“For lower level learners, just leaping like a frog or crawling in some shape or form can be fun, stimulating and a confidence builder. For mid-higher level learners, not rustling the grass, keeping focus on prey can be added. This invokes things in the imagination as well as stimulating them physically. This type of activity does not require high functioning cognitive ability but where physical mobility acts as a barrier, adjustments can be made.”
Effective support for mental wellbeing needs to be more specific to the times. For instance, you could send end information specific to being in isolation, rather than just give general information and activities about recognising and improving mental health.
This example of an ‘isolation reframing’ activity from Glasshouse College is designed to help the student consider the potential positives of being in isolation if they are struggling with the restrictions of the situation.
Spiritual and emotional wellbeing
Movement is not just restricted to physical activities, sport and exercise. Beyond physical movement, there is internal movement. Students who can move their body – even if it is just a fraction – and be mindful of doing it can be taught the benefits and techniques of moving emotions. Work can then be done on which emotions or feelings are hard to move.
Creating activities that encourage mindfulness such as the activity of creating a ‘calm down jar’ can remind students of the importance to take their time, slow their thoughts when they are racing.
With more time being spent at home and online, being digitally safe is crucial. This guide to Keeping safe online guide for people with learning difficulties from Care Management Group may be helpful.
Domestic wellbeing (self-care)
The home learning context is a good for developing domestic skills such as cooking and cleaning. Stressing the importance of personal hygiene along with cleanliness around the home is important, particularly with the current pandemic. This guide to mobile phone hygiene produced by Glasshouse College may interest students. An accessible, easy-read daily, weekly and monthly chore checklist using symbols and photos can be helpful and give structure for carrying out chores.
As part of domestic wellbeing, students can be supported to understand the importance of nutrition. A balanced diet is key to staying healthy and not suffering any major symptoms or complications if infection were to occur. Being at home also allows boredom to set in which can increase the chances of binge-eating and snacking on nutritionally deficit foods.
You could create a guide using the traffic light approach to help students be aware of good and poor food choices. Creating recipe cards can be a fun and interactive way for students to learn new skills and recipes. It can also be integrated into other aspects of learning, e.g. by exploring the history and geography of the dish.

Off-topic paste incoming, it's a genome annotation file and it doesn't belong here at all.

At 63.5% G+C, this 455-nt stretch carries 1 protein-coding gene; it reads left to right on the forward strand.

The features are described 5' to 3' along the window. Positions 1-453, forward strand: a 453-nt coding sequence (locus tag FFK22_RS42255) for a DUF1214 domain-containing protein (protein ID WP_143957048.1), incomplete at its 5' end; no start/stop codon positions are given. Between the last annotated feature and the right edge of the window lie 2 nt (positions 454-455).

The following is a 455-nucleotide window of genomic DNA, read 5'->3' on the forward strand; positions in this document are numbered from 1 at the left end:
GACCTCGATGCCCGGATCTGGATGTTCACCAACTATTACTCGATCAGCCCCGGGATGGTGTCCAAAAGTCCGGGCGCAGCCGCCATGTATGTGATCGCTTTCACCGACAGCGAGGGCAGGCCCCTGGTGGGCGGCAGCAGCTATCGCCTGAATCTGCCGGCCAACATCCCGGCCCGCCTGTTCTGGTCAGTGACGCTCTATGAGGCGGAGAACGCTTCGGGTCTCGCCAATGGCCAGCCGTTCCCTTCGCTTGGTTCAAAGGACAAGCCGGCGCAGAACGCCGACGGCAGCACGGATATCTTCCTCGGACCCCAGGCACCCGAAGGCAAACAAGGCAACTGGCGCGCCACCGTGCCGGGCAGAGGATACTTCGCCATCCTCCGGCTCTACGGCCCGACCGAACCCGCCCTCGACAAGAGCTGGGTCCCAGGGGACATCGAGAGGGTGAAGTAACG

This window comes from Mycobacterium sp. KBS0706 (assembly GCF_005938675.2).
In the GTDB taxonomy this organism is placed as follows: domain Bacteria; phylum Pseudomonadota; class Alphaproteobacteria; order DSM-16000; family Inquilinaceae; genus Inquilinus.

Parent / carer wellbeing
The long period of isolation will be taking its toll on many. A stressed or anxious parent will be in less of a position to support learning or provide a healthy environment for their child. Glasshouse College has designed a guide to making light of isolation to help parents start supportive conversations with their young person. The contents of Glasshouse College’s ‘E- safety for parents’ documents could be adapted for different ages and cohorts of students. Ruskin Mill are also developing a welfare guide during isolation for parents. It contains top tips to help parents “…cope and thrive in this new world we find ourselves in” and give tips and suggestion for parents on: mental wellbeing, diet, sleep, exercise, self-care, restricting media intake, getting out to green spaces if possible, creating a structure to the week and setting goals.
Wellbeing and Peer support
Young people benefit enormously from being able to keep in touch with their peers. This peer support case study describes the process of setting peer support sessions up at National Star College, Hereford and early learning from this experience.
This report on the provision of online group support sessions produced by National Star College and Queen Alexandra College discusses lessons learnt from setting up online peer group support for students at home. It looks at safeguarding and inclusion issues arising from the provision of online group support sessions and suggests some solutions.
Guidance for parents and carers on supporting children and young people’s mental health and wellbeing during the coronavirus (COVID-19) pandemic: general guidance from Public Health England
Looking After your Feelings and Body: a simple, illustrated description of we look after our physical and emotional wellbeing
BILD Resources to support families / carers of people with learning disabilities through the Coronavirus restrictions including helpful strategies for carers.
MENCAP resources: for people with a learning disability, their carers, and professionals supporting them.
Wellbeing resources from National Autistic Society